“We took the elevator down, we gotta take the stairs back up, we can do this!”

 

Re 131: The Hungry Ghosts

Re 131: The Hungry Ghosts

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Paul summarizes a talk by Tara Brach named “Healing Addiction: De-Conditioning the Hungry Ghosts”

Addiction is addiction, it doesn’t matter what it is, it is applicable.  Tara talks about the “hungry ghosts” of addiction.  There is a sense that something is missing.  A feeling that this moment does not contain enough happiness.  How you live today is how you live the rest of your life.  When we don’t have basic needs met, we reach out for a substitute.  We must find a way to love ourselves.

Peri, with 81 days since her last drink, shares her story.

SHOW NOTES

[11:11] Paul Introduces Peri.  I have been sober since May 8, 2016.  I am a bartender, I live in Salt Lake City, Utah.  I am a poet, and have been writing more in sobriety.

[12:58] Paul-  Describe your drinking habits, how much did you used to drink? 

Peri-  I think by the end I was drinking 20-30 shots of whiskey a day, and 5 beers.  I tried all types of rules with most of them meant to be broken.  I think I started to derail when I was 17 years old.  I knew by the time I was 21, I had a problem.

[16:13] Paul- Talk to us about some of the things you have had to change?

Peri- A big thing for me is friendships.  Almost everyone I associated with drank like I did.  I had to cut almost everyone out of my life.  I had to start fresh like I knew no one in the city.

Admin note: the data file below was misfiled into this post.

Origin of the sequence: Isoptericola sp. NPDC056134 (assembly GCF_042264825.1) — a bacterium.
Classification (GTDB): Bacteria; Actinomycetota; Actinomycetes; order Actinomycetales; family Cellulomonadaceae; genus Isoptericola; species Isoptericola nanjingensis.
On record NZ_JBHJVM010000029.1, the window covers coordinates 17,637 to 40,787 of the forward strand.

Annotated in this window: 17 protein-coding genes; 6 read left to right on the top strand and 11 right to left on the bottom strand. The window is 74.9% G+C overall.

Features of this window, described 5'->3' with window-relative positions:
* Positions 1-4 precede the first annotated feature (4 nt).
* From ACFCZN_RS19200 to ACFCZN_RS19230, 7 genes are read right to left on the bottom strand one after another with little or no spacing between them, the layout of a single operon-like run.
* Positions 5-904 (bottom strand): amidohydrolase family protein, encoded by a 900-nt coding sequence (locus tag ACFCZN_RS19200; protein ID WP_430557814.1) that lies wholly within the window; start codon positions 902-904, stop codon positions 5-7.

[20:19] Paul- You quit smoking and drinking at the same time, tell us about that?

Peri-  I quit soda at the same time too.  5 aspirin and a large Coke used to get me through the hangovers.  I had massive blood clots, so I had to quit both to avoid the health consequences.

[25:11] Paul- What’s on your bucket list in sobriety, what do you hope to accomplish?

Peri- Some days it is One Day at a time, others it is the moon.  I am saving up for a truck, I would like to travel more.  I would like to get off my blood thinners.  Healing my body would be a huge moment for me.

[29:45] Paul- What do you do when you have the cravings?

Peri- I eat a lot of ice cream.  Either Pistachio, or Peanut butter ice cream, sometimes Raspberry. 

[35:27] Paul- How is it today?  How are you on day 81?

Peri- I feel really great, doing an interview right now.  Meeting up with my friends, having some dinner.  I legitimately haven’t experienced a sober birthday in 10 years.  I am looking forward to remembering it.  I have been trying the meditation.  I have been researching alcoholism.  I have been pretty active in Café RE.  Occasionally, I will go to AA, but only when I need an extra boost.

 

[37:30] Rapid Fire Round

  1. What was your worst memory from drinking? I don’t know, there were a lot.  I was hanging out with a shady group of people who had alcohol.  I fell, and these people left me on a curb with a big gash on my head.
  2. Did you ever have an “oh-shit” moment? My last job I got fired from, because I was taking shots of alcohol in the bathroom before my shift.
  3. What’s your plan moving forward? I’m going to keep digging in; reading, writing, and it will all figure itself out.
  4. What’s your favorite resource in recovery? Café RE.  I listen to the podcasts, but the Facebook group is great to describe what I am feeling, and have the communication with the group.
  5. What’s the best advice you’ve ever received (on sobriety)? Nothing worthwhile is ever easy. 
  6. What parting piece of guidance can you give listeners who are in recovery or thinking about quitting drinking?  Anything in your life that is a toxic influence, get rid of it.  It is not conducive to your sobriety.
  7. You might be an alcoholic if you wake up on the sidewalk. 

 

Resources mentioned in this episode:

Healing Addiction: De-Conditioning the Hungry Ghosts

Recovery Elevator Retreat

Connect with Cafe RE– Use the promo code Elevator for your first month free

Sobriety Tracker iTunes

Sobriety Tracker Android

Sober Selfies! – Send your Sober Selfie and your Success Story to info@recoveryelevator.com

 

 

“We took the elevator down, we gotta take the stairs back up, we can do this!”